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Q&A: Am I supposed to help my partner pay back his student loans?

Hey, it’s Doug! Welcome back for the sixth issue of The Joint Account. Heather has temporarily let me out of my room. This week, let’s tackle a topic we have personal experience with: debt!


Well, the party’s over. My husband had to resume his student loan payments. I want to be supportive, but am I supposed to help him pay them back?


Let’s first take a look at what’s happening here. In March 2020, the federal government paused student loan repayments and set interest rates to zero for millions of federal student loan borrowers. This means that many Americans have never had to make a single loan payment since graduating from their respective programs. Now, interest has resumed on these loans and payments will come due again for the first time in more than three years. According to the Education Data Initiative, the average monthly payment is expected to be around $503, which is kind of a big deal.

If you got married or entered into a serious relationship with a borrower during the student loan hiatus, you probably caught a break from having The Convo until now. Student loan repayment can be a confusing and emotionally charged topic when standing alone and only gets more complicated when strategizing with a partner.

Legally speaking, no; you are not responsible for student loan debt that your partner incurred prior to getting married. Unless you co-signed their loan, the liability remains an individual one. But I have a feeling most people know this and aren’t asking whether you must. You are asking whether you should help your loved one deal with this new significant expense.

I want to acknowledge how much this sucks. Unless you are a super-high earner, come from generational wealth, or have some sort of savior complex, it’s completely reasonable to harbor some negative feelings around the prospect of assisting with pre-marital student loan debt. You didn’t make the decision but are now stuck with its consequences.

However, student loan debt isn’t really the same as consumer debt, because it’s an investment in someone’s earning potential. You are entitled to disagree with your partner about whether the investment was a good one, but one way or another, your relationship will feel its impact.

You already know that I believe couples should structure their finances as a team: all major or recurring expenses should be paid from your joint bank account. Student loan payments certainly fall into this bucket. I don’t just take this stance from a gushy, what’s mine is yours, for richer or poorer standpoint. Primarily, I take it from a practical standpoint.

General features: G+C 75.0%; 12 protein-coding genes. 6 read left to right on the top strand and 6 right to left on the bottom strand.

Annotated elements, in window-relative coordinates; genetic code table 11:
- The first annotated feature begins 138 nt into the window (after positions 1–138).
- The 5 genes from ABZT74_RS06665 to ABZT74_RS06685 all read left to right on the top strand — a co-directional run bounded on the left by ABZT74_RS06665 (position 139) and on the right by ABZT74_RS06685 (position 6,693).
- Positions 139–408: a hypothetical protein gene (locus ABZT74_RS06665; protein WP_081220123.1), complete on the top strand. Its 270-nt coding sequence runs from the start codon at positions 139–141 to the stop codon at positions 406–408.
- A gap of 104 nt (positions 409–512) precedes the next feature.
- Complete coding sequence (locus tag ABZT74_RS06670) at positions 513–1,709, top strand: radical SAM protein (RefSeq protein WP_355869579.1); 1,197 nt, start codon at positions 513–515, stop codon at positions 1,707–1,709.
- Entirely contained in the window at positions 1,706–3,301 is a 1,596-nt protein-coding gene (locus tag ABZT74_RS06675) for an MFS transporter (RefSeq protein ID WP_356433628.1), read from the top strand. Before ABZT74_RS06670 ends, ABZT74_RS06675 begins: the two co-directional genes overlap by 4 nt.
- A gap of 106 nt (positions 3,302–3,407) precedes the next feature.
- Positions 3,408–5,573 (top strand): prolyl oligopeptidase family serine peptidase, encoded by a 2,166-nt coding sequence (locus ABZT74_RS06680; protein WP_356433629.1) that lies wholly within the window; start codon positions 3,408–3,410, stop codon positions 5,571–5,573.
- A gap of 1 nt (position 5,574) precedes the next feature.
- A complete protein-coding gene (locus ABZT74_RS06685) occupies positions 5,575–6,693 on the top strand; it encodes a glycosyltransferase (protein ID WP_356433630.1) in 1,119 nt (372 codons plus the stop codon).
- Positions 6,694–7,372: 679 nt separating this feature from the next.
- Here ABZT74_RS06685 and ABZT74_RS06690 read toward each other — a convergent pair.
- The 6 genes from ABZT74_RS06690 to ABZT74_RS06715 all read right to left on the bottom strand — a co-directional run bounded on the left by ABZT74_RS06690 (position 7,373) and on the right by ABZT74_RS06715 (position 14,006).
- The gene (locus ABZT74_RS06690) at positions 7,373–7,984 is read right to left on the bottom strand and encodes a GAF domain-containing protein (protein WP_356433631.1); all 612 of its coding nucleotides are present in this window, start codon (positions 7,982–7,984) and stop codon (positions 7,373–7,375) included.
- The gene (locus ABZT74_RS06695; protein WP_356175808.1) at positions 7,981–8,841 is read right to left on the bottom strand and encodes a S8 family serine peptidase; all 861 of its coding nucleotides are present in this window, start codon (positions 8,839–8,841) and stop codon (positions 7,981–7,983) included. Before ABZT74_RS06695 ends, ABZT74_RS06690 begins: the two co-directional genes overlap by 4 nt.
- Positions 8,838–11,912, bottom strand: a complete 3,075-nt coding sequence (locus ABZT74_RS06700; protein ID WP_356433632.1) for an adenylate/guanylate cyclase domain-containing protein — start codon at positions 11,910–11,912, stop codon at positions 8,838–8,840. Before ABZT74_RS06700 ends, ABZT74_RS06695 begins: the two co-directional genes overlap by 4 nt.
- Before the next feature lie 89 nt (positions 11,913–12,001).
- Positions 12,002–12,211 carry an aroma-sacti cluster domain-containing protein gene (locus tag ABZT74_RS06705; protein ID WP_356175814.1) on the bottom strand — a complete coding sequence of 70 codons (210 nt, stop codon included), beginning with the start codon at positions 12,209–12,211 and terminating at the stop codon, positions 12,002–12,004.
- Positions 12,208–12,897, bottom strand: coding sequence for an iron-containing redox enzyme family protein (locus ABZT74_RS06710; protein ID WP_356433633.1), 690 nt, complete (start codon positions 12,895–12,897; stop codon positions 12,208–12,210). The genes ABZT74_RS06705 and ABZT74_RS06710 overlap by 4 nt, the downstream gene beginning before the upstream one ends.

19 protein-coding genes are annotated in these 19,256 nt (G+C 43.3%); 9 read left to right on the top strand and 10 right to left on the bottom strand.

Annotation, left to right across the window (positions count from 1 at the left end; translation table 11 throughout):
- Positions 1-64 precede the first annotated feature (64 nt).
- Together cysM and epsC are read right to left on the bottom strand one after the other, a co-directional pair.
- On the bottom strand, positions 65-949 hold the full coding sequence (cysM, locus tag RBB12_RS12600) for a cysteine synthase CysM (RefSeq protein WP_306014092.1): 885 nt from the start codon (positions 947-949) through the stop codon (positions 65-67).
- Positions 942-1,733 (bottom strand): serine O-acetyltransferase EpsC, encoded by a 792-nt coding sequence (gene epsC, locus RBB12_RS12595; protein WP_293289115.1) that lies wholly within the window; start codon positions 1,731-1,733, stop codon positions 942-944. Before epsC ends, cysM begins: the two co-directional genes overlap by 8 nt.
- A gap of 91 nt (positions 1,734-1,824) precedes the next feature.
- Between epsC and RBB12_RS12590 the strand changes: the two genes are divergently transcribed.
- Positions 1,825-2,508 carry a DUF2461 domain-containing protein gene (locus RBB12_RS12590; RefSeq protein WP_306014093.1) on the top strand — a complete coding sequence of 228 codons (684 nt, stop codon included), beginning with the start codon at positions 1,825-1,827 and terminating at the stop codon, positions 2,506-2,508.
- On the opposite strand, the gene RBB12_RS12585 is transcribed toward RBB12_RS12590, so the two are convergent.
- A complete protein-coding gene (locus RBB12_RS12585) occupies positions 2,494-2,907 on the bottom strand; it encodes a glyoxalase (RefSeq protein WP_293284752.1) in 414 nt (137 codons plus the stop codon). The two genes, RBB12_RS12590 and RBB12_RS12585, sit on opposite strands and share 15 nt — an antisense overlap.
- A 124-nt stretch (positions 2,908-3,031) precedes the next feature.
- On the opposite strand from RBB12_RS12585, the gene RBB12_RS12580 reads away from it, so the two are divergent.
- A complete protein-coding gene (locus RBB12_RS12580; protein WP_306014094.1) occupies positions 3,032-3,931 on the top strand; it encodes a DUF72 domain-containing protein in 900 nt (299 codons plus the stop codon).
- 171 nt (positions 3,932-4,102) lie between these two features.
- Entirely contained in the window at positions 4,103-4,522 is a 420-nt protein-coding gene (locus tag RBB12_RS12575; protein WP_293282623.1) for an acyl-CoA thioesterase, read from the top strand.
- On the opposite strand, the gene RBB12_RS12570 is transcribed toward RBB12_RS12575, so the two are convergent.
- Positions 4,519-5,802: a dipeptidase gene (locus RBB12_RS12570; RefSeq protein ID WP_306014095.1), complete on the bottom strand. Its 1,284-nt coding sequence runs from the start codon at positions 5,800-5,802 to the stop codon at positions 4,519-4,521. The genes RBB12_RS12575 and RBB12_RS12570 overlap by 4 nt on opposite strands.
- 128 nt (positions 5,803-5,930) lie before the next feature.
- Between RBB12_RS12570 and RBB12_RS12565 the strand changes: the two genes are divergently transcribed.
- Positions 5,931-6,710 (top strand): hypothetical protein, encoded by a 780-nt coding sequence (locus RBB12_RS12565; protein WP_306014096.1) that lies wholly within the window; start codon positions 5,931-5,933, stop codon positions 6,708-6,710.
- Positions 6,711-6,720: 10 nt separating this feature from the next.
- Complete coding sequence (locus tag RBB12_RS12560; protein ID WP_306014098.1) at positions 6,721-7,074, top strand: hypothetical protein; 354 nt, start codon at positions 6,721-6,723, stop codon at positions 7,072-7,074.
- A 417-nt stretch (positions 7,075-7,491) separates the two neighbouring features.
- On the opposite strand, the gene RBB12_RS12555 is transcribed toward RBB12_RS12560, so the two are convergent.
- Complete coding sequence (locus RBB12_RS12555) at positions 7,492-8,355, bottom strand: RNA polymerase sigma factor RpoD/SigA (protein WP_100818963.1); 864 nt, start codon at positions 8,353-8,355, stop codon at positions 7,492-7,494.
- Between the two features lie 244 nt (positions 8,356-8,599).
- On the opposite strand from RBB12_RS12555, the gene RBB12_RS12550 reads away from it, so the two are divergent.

If you’re going to treat student loan payments as individual expenses, how will you treat other individually incurred, career-centered expenses? What if you want to obtain a new professional license–will that be carved out, too? What if that new professional license increases your earning capacity, shifting the income dynamic of your household? Will you hold that income for yourself because you paid for the license out of your individual funds? Can you see how ridiculous this is?

Where does it really begin and end?

Young or newly married couples have the easiest time earmarking funds or itemizing expenses, because they’re used to handling their finances separately and have less commingled responsibilities. But I’m here to tell you, that changes. It’s not as simple as isolating the loan balance and monthly payments to one person. The costs of your household will become increasingly intertwined over time. Whether you’re buying a home, having a child, dealing with an unexpected medical issue, or managing an emergency expense, your principles over divvying up these expenses will become looser and looser. I’ve seen it happen time and time again.

Committed partners become more financially responsible for each other over time. Resisting those efforts impedes opportunities to build trust and equity in your relationship. Together, you’ll ride out good times and bad. Folding this responsibility into your collective lives is an awesome demonstration of your willingness to do just that.

Send us your couples-n-money questions for the next Q&A: [email protected].


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Do you have a money question you’d like answered in a future issue? We know you do…

Source call for the book: Does your significant other come from money and you don’t? How does that impact your relationship?

We’re going there. Please email [email protected]. Being anon is okay, but we’d like to speak with both of you!

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The content shared in The Joint Account does not constitute financial, legal, or any other professional advice. Readers should consult with their respective professionals for specific advice tailored to their situation.